This story is told in alternate chapters from Nate and Becca’s points of view. It also moves back in time to give us a little history on the couple’s early work relationship, during Nate’s company’s rise, as well as on their individual lives that made them who they are. For that reason, this book has a bit more depth than I expected. It also has a wonderful sense of humor. The characters are written as funny, smart, ambitious people with understandable hang-ups as well as concerns. I did not find either of their reasons for not being together, initially, to be farfetched. I also appreciated all the supporting characters – some of whom have their own books or soon will. I especially enjoyed Heidi Jo, Becca’s bubbly intern, and the almost human Bingley, the computer generated guardian of Nate’s home. What pushed this book from a solid “A” to an “A-“ were some overly dramatic developments towards the end of the story that ultimately came to nothing and were unnecessary. Everything but the kitchen sink seemed to be thrown at the couple, I guess to prove their commitment. I also thought that Nate’s solution to Becca’s concerns about working for her significant other was farfetched too, but this is something of a fairytale romance, so I went with it. Still, this is definitely a good read and I look forward to reading others from the series.

    ******


    The Alphabet Variation Challenge – 12 down, 7 to go (A, B, D, E, F, G, H, I, K, L, M, S …)
    The Phonics Challenge – 3 down, 16 to go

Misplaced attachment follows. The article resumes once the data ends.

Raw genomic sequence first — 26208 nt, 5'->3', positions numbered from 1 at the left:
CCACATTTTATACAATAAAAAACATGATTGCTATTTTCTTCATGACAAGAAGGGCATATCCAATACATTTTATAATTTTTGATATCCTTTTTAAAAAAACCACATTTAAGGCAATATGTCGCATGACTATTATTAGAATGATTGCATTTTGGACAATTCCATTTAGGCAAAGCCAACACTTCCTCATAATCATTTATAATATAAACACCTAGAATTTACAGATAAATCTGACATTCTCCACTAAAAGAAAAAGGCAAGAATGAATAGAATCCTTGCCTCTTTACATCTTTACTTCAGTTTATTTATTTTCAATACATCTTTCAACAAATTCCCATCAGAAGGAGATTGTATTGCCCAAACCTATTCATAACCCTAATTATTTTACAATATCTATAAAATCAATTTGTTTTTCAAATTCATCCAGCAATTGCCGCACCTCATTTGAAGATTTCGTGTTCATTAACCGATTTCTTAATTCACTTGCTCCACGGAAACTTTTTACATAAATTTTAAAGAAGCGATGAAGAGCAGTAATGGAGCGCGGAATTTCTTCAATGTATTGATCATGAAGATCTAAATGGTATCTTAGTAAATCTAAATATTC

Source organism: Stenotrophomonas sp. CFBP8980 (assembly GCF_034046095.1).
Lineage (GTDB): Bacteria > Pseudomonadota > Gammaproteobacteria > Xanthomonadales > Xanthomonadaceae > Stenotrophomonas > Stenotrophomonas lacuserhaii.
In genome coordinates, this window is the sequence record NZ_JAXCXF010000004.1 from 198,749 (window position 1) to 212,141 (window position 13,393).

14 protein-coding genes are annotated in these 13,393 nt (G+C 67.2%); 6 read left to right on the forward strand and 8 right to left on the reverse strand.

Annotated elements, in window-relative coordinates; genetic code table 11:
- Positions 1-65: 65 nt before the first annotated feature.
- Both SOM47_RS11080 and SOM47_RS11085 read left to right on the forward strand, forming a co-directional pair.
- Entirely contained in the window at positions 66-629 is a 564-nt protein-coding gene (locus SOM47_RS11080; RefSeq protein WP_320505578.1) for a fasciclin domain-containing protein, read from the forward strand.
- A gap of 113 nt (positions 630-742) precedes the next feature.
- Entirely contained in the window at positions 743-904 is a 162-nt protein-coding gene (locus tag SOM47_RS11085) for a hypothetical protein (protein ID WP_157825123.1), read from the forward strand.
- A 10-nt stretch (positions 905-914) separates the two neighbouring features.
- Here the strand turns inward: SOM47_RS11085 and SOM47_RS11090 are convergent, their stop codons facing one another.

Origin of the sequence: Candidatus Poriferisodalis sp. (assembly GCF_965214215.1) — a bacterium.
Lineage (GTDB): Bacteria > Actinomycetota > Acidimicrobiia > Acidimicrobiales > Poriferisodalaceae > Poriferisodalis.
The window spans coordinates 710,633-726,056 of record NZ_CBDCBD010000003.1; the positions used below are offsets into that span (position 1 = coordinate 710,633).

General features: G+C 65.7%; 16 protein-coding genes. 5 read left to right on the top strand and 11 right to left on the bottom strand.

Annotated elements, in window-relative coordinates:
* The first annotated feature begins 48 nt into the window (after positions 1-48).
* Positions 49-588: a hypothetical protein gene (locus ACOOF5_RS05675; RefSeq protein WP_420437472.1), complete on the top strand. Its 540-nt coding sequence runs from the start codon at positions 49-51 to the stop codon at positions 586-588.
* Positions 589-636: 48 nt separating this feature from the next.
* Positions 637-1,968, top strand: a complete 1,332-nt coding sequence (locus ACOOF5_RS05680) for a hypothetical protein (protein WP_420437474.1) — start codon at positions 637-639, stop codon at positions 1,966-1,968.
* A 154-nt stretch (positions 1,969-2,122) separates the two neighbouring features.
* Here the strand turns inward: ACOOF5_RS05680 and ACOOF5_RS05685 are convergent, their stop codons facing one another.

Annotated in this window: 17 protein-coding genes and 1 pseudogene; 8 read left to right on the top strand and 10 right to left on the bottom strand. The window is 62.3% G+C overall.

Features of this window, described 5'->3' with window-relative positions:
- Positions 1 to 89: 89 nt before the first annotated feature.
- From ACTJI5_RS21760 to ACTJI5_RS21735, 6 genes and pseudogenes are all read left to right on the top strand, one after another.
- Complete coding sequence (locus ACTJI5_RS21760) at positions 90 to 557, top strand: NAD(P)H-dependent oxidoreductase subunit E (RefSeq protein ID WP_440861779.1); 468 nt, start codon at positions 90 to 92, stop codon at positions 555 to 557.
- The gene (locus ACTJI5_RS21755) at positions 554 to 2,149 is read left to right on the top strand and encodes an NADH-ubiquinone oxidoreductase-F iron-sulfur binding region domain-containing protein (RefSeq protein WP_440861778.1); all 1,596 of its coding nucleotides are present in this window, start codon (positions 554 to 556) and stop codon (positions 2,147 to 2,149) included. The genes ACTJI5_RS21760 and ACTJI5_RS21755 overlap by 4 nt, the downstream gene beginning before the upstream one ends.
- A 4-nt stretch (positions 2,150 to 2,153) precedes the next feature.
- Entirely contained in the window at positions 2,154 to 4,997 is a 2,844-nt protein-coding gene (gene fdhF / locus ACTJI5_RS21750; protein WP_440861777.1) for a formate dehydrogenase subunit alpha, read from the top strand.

library addict
    Participant
    Post count: 214

    And The Award Goes To… Challenge
    Unforgiven (1992) — Read a romance set in Wyoming or Kansas
    Wyoming Cowboy Ranger by Nicole Helm – set in Wyoming:
    The h/h had been secret sweethearts in high school. He’d taken off to join the Army without telling her. They’d avoided one other after he came back to town, but that changed when he realized she was the target of someone out to get him. I’d liked this heroine since the start of the series and she was the best part of the book (even with her negative thoughts at the start regarding her siblings’ marriages since the feud stuff has been deconstructed in every book. Plus the hero thought the same things.) Too many scenes from the villain’s POV. The hero had been a jerk to break his promises to her when they were younger, but that was understandable to an extent. But he did something “for her own protection” which crossed way over the line and never apologized. The heroine did most of the emotional labor which was frustrating. The book improved in the latter half. Despite my issues with the hero I liked their romance due to the heroine. Still an uneven read overall.

    The 19 in 19 Phonics Challenge
    T for transfigure — Read a romance where the heroine and/or hero has the ability to shift into an animal.
    Wolf Rain by Nalini Singh – hero is a wolf changeling:
    We’re back to the familiar California setting in the latest Psy-Changeling Trinity book. I adored the heroine. She was an empath, but with a different skillset. I liked the hero who was one of the SnowDancer lieutenants, but he’s not a favorite when compared to the rest of the sprawling cast of characters. The focus was very much on them and their romance, but it was also fun to see so many of the favorite characters from the first story arc turn up. One of the newer characters had some POV scenes. I haven’t liked him since he was introduced. Don’t want to give spoilers but I am very much hoping the author is not setting him up to be a future hero. As with many of the previous book I enjoyed the h/h’s various friendships as much as the romance. Another solid entry in this series and now the long wait begins again for the next installment.

    • The 20th Century Challenge: 4 down, 15 to go…
    • The Alphabet Challenge Variation: 15 down, 4 to go…
    • The 19 in 19 Phonics Challenge: 15 down, 4 to go…
    • The Nonchalant Nineteen Challenge (The Whittler) — novellas: 4 down, 15 to go…
    • And The Award Goes To… Challenge: 17 down, 2 to go…
    • The Alphabet Challenge Variation Reprise: 8 down, 11 to go…